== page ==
Story Openings



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Story Openings

  • How to keep you reader reading on!

Why is the opening important?

  • The first few lines of any piece of writing are essential because they set the tone and, hopefully, make the reader want to read on. This is known as a ‘hook’.
  • When I was four months old, my mother died suddenly and my father was left to look after me all by himself.
  • Danny The Champion Of The World by Roald Dahl

How do you make the reader want to read on?

  • The first line should leave the reader asking a question. This question should invite the reader to keep reading.
  • I disappeared on the night before my twelfth birthday. Kensuke’s Kingdom by Michael Morpurgo

How should I begin?

  • There are many different ways to start a story. Here are a few of them:
  • Description of a character:
  • The Lion the Witch and the Wardrobe by CS Lewis

Or you could begin with…

  • Description of setting:
  • The hottest day of the summer so far was drawing to a close and a drowsy silence lay over the large, square houses of Privet Drive.

Or how about…

  • Description of setting and character:
  • A thousand miles ago, in a country east of the jungle and south of the mountains, there lived a Firework-Maker called Lalchand and his daughter Lila.
  • The Firework-Maker’s Daughter by Phillip Pullman

Or maybe…

  • Action:
  • Peter crouched over the fire, stirring the embers so that the sparks swarmed up like imps on the rocky walls of hell.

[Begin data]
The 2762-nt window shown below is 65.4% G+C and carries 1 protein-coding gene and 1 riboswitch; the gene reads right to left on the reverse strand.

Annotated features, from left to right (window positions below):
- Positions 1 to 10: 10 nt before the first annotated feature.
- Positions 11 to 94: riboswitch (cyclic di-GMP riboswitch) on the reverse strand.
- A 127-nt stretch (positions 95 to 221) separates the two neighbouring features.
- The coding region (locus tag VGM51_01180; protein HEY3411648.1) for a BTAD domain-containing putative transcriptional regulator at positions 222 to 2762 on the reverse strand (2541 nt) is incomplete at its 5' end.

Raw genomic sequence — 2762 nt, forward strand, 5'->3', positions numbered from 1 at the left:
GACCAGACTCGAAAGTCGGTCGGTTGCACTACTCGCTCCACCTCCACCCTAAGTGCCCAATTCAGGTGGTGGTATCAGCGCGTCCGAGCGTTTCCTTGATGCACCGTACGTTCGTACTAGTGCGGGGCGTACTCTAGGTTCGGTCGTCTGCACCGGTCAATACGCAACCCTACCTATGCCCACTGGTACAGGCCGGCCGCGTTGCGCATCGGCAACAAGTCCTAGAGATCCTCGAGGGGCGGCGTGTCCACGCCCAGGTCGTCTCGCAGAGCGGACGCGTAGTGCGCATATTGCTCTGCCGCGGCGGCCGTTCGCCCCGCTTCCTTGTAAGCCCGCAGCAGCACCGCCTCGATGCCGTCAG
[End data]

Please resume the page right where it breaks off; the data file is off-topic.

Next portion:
• Count Karlstein by Phillip Pullman

Or…

  • Dialogue:
  • I’m going shopping in the village,” George’s mother said to George on Saturday morning. “So be a good boy and don’t get up to mischief.”
  • George’s Marvellous Medicine by Roald Dahl

How about…

  • A question:

Or maybe…

  • A statement:
  • It’s a funny thing about mothers and fathers. Even when their own child is the most disgusting little blister you could ever imagine, they still think that he or she is wonderful.
  • Matilda by Roald Dahl

Remember!

  • The opening of a story should normally tell the reader:

Don’t forget!

  • Your opening should also have a ‘hook’. That is, something to keep the reader interested and make him or her want to read more.
  • Now try planning your own story opening.

First you need to think about…

  • The who, where, when and what!
    • Who is your story about?
    • Where and When is it set?
    • What is going to happen?

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